Hunting Speech

Topics: Hunting, Deer, White-tailed deer Pages: 2 (853 words) Published: April 5, 2015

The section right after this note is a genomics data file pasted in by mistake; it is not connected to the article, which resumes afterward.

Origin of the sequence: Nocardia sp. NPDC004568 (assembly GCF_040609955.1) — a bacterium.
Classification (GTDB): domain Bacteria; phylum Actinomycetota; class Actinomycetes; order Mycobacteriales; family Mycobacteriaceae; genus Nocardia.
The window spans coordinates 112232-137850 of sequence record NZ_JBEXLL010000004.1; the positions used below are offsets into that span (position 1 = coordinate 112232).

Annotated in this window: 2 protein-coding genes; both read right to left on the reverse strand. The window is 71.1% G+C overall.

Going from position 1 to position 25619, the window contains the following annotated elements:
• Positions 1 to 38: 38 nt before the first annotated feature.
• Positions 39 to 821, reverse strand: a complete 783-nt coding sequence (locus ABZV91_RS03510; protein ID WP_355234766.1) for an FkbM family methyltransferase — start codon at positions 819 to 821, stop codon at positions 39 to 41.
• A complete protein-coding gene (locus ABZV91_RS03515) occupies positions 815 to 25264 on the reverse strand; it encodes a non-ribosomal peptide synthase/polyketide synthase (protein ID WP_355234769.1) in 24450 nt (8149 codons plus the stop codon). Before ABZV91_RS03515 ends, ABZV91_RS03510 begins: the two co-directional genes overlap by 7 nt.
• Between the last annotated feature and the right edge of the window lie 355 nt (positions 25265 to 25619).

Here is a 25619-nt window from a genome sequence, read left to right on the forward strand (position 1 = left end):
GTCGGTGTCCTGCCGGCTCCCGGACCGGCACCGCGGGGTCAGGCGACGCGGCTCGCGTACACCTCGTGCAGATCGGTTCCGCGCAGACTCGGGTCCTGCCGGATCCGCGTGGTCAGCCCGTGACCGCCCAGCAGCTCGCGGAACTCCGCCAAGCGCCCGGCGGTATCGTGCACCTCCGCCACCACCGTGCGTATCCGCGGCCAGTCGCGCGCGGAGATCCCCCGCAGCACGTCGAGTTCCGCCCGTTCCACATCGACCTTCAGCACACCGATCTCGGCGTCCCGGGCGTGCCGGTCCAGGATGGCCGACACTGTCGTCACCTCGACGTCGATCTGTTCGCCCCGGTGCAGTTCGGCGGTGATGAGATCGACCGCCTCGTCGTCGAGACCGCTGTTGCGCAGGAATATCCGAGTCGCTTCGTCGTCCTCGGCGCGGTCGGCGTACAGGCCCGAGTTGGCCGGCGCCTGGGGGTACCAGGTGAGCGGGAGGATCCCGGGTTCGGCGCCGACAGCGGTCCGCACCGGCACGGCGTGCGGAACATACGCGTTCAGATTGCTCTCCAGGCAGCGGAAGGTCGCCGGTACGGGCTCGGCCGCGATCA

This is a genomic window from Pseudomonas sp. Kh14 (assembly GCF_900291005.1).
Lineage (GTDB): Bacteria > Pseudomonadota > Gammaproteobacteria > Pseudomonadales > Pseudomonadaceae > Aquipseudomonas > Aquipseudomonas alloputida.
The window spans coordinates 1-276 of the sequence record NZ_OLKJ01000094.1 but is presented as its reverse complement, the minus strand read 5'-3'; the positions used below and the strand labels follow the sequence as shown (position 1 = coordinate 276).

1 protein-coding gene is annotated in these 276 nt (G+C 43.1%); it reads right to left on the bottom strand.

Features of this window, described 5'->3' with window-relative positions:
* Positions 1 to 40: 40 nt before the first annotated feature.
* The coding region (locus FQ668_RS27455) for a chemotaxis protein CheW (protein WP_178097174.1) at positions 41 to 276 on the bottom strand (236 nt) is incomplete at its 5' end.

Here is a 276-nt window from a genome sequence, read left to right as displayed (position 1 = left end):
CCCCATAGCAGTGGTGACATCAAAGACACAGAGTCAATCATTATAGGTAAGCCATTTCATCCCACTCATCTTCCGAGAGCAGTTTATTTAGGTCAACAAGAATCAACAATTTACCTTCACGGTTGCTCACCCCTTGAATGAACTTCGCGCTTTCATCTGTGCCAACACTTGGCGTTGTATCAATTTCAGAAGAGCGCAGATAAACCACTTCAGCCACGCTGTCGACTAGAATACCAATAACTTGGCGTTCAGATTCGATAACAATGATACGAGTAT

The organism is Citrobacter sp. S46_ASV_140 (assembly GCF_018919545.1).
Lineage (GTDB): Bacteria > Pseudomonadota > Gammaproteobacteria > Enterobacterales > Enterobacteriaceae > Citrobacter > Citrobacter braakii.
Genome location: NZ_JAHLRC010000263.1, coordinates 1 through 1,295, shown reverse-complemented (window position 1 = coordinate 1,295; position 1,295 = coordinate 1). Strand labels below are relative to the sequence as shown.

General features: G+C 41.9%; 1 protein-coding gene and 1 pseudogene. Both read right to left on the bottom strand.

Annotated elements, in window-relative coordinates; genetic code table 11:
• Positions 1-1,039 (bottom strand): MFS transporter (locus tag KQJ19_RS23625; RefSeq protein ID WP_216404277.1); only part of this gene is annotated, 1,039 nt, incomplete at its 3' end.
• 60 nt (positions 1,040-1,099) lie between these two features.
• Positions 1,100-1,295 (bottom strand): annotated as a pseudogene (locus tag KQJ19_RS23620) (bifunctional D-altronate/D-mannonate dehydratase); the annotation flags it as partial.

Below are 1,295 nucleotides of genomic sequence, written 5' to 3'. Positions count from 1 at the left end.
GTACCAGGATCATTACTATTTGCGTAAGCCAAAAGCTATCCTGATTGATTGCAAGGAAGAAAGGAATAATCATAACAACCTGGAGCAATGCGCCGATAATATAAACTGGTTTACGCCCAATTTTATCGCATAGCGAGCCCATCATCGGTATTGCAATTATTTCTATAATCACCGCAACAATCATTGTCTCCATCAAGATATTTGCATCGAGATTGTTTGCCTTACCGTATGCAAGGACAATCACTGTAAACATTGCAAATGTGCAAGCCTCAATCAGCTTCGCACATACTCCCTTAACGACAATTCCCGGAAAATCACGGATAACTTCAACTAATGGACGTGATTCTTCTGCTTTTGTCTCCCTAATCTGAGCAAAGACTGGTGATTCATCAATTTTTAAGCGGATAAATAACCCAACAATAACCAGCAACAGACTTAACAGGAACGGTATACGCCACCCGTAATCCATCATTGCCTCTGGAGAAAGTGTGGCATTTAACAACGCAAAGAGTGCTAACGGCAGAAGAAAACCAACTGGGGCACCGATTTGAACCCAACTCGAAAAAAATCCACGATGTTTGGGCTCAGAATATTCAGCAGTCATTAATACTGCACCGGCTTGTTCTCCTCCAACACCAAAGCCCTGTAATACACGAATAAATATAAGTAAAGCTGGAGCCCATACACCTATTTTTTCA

It’s 5-something in the morning when the alarm goes off. I force myself out of bed despite the fact that it’s Saturday morning. “You only get so many days like this,” I mumble. Thirty minutes later, my boots are crunching across the frost as I make my way towards my usual spot. I settle in and my heart rate slows as I sit in the pitch-black darkness, waiting for the world to wake up. I doze off for a few minutes and awake to the chorus of the woods as the sky turns gray, then pink. There is no Iphones, no TV, no conference calls, no routine, no voices—just birds and squirrels going about their business. It’s close to 7 a.m. when I see gray shapes slip out of the tree line. The thrill that shoots up my spine wipes the November cold from my limbs. There’s something primal about the first sight of game. Alert and careful, the column of whitetail deer emerges for breakfast. A peek through the binoculars reveals they’re all does exactly what I’m looking for. I wait for them to calm down and start browsing on the edge between the forest and the field. Even from 100 yards away, the deer sense that something isn’t quite right. Every few seconds the lead doe’s head bolts upward with her eyes and ears locked on my location; her nostrils test the air but the wind is in my favor. I dare not blink. When her head eases down in search of another acorn I make my move, raising my gun slowly until I’m in a solid, seated position. I pull the stock tight to my shoulder and cheek, rest my triceps on my knees and dig my heels into the earth to anchor the whole package into a steady platform. I take a breath and exhale most of it as the crosshairs settle into a small orbit on her shoulder—it’s never as steady as it is in the movies. I lose sight of her from the recoil of my gun after I take my shot. The sound of the bullet’s impact echoes across the thick morning air and lets me know that bullet found its mark. There’s a sense of elation as I approach her, but there’s no high-fiving...
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